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With the future of the Public Service Loan Forgiveness Program up in the air, it is important to look at the impact getting rid of the program will have on your future.
The Public Service Loan Forgiveness Program might not last through 2019. It's important to look at how losing this program will impact repaying your loans.
In 2007 the Bush Administration started the Public Service Loan Forgiveness Program (PSLF) that forgives federal debt for borrowers who made 120 payments, or 10 years of loan repayments, while employed at a nonprofit or public institution.
The program now looks like it will be going away by 2019 and it isn’t clear whether there will be a new program put in place, or if borrowers pursuing federal loans currently might still be grandfathered into the program.
This is concerning for dentists because as recent as 2017 a third of medical school graduates plan on using the program, according to a report from Penn Medicine News on a study from the Annals of Internal Medicine. Furthermore, dentists are in the top five of professions with the highest monthly debt-to-income ratio as over 10% of their monthly income goes towards debt repayment.
This forgiveness program could be a crucial part of a recent graduate’s plan, and now there’s a strong possibility it may not factor in it at all. It’s best to start preparing for repaying loans without the PSLF and readjust your future plans.
According to David A. Asch, MD, lead author of the PSLF commentary, the program is “structured to encourage borrowers to minimize current loan repayment to maximize eventual loan forgiveness.” However, the potential to have a recent graduate accumulate more debt as they delay paying off loans is dangerous.
When looking at your loan repayment plan after medical school you can create a plan based off of your income. These plans range from making payments equal to 10% of your discretionary income or under 20% of your discretionary income depending on your preference. Some of them would also be longer than the average 10-year repayment plan.
For more on different ways to repay your student loans: How to Dig Out of Student Loan Debt
If you based a separate financial plan for your future on using the PSLF then you will have to readjust it for how much of your income is a part of the income-based loan repayment plan you chose. Regardless, you will have less than the average interest rate of a 10-year loan repayment plan. You also get the extra reassurance that income-based repayment plans will not be replaced.
Part of the call to end PSLF is the unintended outcome of graduates with higher earning specialties, like oral surgeons, will end up responsible for less of their debt than those pursuing lower earning specialties. Higher earning specialties require more schooling and training than just dental school, which means taking out more loans to pursue it.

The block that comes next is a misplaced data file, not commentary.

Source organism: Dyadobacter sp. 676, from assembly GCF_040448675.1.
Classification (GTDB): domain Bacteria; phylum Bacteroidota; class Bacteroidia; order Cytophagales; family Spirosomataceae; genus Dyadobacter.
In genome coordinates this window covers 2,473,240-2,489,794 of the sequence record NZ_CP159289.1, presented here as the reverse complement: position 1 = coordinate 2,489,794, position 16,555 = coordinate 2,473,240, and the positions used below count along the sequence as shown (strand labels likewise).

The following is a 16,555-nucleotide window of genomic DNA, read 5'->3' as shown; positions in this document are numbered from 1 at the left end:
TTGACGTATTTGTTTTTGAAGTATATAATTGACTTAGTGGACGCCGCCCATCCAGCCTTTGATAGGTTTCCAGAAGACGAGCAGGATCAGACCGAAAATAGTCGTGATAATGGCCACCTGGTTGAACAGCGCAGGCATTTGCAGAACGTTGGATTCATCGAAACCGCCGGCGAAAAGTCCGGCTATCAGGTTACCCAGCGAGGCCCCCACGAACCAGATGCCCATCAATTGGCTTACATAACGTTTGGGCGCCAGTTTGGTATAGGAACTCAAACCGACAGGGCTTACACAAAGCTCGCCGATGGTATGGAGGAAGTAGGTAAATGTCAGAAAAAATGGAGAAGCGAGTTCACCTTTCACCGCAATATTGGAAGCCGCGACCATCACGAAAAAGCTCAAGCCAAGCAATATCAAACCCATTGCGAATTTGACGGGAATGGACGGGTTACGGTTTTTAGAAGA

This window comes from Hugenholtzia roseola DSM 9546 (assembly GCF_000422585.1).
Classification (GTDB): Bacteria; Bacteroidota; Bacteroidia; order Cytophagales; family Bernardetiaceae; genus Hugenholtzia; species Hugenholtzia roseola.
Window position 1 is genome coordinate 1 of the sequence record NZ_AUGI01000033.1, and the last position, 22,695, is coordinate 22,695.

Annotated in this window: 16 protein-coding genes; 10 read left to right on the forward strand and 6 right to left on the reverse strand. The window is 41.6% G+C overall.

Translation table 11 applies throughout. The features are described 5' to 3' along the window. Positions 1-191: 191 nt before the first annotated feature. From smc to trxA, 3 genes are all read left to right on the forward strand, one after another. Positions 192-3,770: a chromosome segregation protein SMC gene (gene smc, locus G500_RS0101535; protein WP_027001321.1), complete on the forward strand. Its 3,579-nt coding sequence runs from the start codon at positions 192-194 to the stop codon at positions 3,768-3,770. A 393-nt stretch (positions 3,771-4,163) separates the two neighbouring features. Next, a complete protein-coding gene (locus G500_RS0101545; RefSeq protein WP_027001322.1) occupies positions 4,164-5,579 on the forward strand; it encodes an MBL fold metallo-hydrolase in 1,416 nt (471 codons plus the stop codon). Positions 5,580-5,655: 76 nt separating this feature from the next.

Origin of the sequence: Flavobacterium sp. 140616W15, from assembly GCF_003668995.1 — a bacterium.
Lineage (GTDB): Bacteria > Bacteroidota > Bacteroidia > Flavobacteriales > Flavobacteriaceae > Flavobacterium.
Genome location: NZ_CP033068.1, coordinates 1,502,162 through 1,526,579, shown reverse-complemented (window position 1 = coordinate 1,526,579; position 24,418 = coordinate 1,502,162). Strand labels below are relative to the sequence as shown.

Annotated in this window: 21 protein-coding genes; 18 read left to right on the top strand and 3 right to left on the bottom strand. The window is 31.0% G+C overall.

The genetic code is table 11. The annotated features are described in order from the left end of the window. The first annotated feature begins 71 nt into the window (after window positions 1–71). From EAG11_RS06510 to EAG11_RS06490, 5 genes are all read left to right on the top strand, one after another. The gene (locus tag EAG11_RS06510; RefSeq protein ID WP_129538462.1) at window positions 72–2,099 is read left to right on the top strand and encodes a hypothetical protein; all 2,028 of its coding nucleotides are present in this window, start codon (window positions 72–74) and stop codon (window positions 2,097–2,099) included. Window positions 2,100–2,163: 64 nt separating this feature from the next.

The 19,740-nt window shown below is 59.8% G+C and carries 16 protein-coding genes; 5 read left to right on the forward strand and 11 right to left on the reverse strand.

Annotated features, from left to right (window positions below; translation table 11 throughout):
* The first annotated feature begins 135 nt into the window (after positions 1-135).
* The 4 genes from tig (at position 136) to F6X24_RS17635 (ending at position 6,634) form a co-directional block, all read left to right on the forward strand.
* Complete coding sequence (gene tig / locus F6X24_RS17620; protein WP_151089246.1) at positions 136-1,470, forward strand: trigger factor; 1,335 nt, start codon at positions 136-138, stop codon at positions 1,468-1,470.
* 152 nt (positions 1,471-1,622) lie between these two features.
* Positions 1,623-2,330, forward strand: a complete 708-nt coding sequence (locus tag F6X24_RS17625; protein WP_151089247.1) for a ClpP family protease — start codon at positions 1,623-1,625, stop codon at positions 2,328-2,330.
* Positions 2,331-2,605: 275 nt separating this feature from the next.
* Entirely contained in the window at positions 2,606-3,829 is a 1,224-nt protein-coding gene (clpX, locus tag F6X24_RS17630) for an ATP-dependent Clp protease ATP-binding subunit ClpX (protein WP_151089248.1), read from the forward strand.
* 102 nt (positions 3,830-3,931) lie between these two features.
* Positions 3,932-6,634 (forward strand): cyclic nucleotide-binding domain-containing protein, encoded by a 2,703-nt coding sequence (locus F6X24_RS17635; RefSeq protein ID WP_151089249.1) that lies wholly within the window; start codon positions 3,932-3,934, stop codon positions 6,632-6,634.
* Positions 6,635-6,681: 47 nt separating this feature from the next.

The PSLF will help you with your heavier student loans from more years at school the same way it helps with any other loans. Yet if it’s taken away you will be burdened with more debt than most graduates. Granted, specializations mean higher pay, but your income will be used to pay off your loans for a longer period of time.
However, you don’t have to get more specialization training right away. Find a mentor after dental school or reach out to a network of peers to find a different starting point than working in public services for ten years.
For more on taking a different path after graduation: Networking is Key for Dental Graduates
If working for a non-profit or public institution is your passion don’t feel threatened. While you might have to restructure your financial plan there are programs that will assist you as you pursue work in areas that lack access to dental care.
For instance, The National Health Service Corps Loan Repayment Program will issue $50,000 tax free in loan repayment for working two years full-time in rural, urban, or frontier communities in the US that don’t have the same access to care as the rest of the country.
This program can also be used as a guide to review individual state loan repayment programs as you plan where to live.
The PSLF may be the biggest loan repayment program available, but it is not the be all end all. If it is cancelled, state programs will still continue. Don’t be discouraged if your plan was to use the PSLF program for 10 years. With enough planning and researching you can find a program that fits your financial situation and helps with your student loans.
For more on other loan forgiveness programs: Dental School Loan Forgiveness Plans